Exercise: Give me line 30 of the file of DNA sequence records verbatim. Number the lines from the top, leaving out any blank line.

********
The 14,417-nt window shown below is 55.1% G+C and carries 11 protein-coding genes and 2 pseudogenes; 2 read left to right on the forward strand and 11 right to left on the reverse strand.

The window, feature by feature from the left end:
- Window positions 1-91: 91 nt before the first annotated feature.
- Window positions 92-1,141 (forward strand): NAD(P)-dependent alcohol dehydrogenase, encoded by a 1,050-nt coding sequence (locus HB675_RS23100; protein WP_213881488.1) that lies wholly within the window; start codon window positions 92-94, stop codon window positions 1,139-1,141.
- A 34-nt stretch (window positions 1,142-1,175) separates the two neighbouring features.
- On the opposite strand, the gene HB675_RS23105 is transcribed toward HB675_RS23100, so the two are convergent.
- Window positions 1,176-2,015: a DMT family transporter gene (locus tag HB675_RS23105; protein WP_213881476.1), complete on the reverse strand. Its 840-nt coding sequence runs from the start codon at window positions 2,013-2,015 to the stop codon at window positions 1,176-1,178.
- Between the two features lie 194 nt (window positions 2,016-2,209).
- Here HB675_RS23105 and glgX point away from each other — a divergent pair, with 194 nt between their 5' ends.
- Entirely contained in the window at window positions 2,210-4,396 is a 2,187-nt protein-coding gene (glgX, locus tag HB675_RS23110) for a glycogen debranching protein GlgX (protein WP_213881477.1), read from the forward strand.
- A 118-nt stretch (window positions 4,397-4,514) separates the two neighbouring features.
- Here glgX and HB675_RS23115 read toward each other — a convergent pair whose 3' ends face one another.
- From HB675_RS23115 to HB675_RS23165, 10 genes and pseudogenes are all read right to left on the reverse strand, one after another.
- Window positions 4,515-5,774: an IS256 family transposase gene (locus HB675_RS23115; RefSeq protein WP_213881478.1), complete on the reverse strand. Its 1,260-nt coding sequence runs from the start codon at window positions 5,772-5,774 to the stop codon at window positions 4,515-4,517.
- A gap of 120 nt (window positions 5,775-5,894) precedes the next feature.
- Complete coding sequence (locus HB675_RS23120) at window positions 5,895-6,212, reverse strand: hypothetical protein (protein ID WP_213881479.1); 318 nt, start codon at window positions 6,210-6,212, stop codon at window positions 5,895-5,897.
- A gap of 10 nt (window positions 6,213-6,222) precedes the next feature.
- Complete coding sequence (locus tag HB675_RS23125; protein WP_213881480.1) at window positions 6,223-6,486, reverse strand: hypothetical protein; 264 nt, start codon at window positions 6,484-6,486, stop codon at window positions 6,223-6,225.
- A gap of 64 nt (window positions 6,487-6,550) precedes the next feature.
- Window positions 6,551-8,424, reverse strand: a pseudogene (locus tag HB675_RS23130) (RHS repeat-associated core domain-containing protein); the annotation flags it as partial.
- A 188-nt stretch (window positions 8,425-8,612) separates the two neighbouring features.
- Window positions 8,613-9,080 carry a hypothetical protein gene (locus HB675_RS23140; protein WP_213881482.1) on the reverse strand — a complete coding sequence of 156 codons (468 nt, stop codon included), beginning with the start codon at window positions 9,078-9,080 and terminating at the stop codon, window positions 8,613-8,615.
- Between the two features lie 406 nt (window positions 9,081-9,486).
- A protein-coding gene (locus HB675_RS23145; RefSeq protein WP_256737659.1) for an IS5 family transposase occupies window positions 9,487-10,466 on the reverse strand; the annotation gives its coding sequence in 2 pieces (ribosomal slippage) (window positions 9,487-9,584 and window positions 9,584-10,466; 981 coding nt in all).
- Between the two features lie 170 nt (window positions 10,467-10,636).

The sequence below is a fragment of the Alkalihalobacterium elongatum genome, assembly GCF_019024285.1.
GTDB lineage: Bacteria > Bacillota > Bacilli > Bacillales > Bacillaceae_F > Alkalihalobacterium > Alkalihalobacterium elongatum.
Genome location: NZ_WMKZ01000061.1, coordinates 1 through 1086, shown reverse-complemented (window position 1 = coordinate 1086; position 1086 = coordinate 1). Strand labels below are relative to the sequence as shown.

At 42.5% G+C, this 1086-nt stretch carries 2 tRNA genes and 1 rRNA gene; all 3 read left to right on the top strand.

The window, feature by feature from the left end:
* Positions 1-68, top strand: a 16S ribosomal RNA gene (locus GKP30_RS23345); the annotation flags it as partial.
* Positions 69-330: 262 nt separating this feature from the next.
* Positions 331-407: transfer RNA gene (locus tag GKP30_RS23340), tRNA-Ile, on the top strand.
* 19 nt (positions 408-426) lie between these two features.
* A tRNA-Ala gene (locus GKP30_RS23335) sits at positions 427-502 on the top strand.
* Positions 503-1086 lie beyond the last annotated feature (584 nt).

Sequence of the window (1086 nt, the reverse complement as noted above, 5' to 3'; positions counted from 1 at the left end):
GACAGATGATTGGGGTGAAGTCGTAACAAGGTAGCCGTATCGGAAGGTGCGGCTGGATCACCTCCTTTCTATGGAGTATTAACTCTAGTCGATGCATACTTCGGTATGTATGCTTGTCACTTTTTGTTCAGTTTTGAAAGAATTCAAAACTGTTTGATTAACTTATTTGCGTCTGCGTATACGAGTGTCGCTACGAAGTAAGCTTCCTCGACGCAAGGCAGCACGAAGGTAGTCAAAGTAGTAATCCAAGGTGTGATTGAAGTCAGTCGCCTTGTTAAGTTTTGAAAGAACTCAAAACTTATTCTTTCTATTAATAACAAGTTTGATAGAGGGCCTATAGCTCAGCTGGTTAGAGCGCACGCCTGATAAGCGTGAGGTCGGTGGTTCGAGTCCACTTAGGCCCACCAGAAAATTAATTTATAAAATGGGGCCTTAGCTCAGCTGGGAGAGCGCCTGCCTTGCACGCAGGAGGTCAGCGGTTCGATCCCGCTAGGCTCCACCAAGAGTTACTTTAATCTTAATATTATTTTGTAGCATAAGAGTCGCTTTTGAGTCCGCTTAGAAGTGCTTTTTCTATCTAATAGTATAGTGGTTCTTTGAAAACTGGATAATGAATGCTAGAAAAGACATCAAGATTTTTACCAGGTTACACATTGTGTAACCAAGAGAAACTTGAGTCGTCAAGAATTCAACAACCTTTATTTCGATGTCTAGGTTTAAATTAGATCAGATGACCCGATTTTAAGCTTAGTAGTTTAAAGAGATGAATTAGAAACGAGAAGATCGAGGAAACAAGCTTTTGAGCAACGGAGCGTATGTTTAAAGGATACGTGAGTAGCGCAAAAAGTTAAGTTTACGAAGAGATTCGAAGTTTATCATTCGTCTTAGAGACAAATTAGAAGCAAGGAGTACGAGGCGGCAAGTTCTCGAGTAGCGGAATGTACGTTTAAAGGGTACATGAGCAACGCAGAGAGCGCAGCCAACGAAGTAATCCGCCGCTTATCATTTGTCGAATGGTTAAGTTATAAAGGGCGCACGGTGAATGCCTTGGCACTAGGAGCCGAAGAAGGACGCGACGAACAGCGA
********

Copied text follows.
The window, feature by feature from the left end: